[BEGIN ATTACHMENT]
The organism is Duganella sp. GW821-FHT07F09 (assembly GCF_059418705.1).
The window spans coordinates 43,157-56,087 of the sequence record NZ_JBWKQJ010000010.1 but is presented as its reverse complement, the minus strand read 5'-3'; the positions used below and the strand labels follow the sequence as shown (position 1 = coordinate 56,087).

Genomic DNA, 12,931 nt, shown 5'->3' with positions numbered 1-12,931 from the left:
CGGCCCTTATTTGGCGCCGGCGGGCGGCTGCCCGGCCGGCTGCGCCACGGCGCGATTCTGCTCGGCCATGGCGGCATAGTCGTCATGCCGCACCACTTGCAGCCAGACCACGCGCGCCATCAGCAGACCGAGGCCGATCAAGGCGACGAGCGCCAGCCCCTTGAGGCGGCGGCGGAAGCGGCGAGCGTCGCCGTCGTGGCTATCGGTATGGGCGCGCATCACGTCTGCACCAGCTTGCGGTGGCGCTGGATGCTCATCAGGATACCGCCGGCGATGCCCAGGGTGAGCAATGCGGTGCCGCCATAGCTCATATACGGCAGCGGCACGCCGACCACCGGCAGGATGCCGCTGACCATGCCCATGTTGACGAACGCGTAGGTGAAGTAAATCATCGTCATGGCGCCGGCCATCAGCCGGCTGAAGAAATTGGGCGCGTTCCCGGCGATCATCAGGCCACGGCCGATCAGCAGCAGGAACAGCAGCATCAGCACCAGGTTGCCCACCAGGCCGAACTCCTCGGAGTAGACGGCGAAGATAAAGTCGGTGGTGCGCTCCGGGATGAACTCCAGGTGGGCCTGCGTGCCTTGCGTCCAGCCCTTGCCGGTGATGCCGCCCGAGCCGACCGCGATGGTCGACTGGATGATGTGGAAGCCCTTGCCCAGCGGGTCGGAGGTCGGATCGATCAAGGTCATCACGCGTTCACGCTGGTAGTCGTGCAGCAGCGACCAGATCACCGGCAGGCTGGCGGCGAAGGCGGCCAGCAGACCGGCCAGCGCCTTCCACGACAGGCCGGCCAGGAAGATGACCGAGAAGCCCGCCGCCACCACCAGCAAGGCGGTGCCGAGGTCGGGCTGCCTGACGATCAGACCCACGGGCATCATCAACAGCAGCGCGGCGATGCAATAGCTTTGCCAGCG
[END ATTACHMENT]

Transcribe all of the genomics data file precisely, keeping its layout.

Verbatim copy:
The organism is Duganella sp. GW821-FHT07F09 (assembly GCF_059418705.1).
The window spans coordinates 43,157-56,087 of the sequence record NZ_JBWKQJ010000010.1 but is presented as its reverse complement, the minus strand read 5'-3'; the positions used below and the strand labels follow the sequence as shown (position 1 = coordinate 56,087).

Genomic DNA, 12,931 nt, shown 5'->3' with positions numbered 1-12,931 from the left:
CGGCCCTTATTTGGCGCCGGCGGGCGGCTGCCCGGCCGGCTGCGCCACGGCGCGATTCTGCTCGGCCATGGCGGCATAGTCGTCATGCCGCACCACTTGCAGCCAGACCACGCGCGCCATCAGCAGACCGAGGCCGATCAAGGCGACGAGCGCCAGCCCCTTGAGGCGGCGGCGGAAGCGGCGAGCGTCGCCGTCGTGGCTATCGGTATGGGCGCGCATCACGTCTGCACCAGCTTGCGGTGGCGCTGGATGCTCATCAGGATACCGCCGGCGATGCCCAGGGTGAGCAATGCGGTGCCGCCATAGCTCATATACGGCAGCGGCACGCCGACCACCGGCAGGATGCCGCTGACCATGCCCATGTTGACGAACGCGTAGGTGAAGTAAATCATCGTCATGGCGCCGGCCATCAGCCGGCTGAAGAAATTGGGCGCGTTCCCGGCGATCATCAGGCCACGGCCGATCAGCAGCAGGAACAGCAGCATCAGCACCAGGTTGCCCACCAGGCCGAACTCCTCGGAGTAGACGGCGAAGATAAAGTCGGTGGTGCGCTCCGGGATGAACTCCAGGTGGGCCTGCGTGCCTTGCGTCCAGCCCTTGCCGGTGATGCCGCCCGAGCCGACCGCGATGGTCGACTGGATGATGTGGAAGCCCTTGCCCAGCGGGTCGGAGGTCGGATCGATCAAGGTCATCACGCGTTCACGCTGGTAGTCGTGCAGCAGCGACCAGATCACCGGCAGGCTGGCGGCGAAGGCGGCCAGCAGACCGGCCAGCGCCTTCCACGACAGGCCGGCCAGGAAGATGACCGAGAAGCCCGCCGCCACCACCAGCAAGGCGGTGCCGAGGTCGGGCTGCCTGACGATCAGACCCACGGGCATCATCAACAGCAGCGCGGCGATGCAATAGCTTTGCCAGCG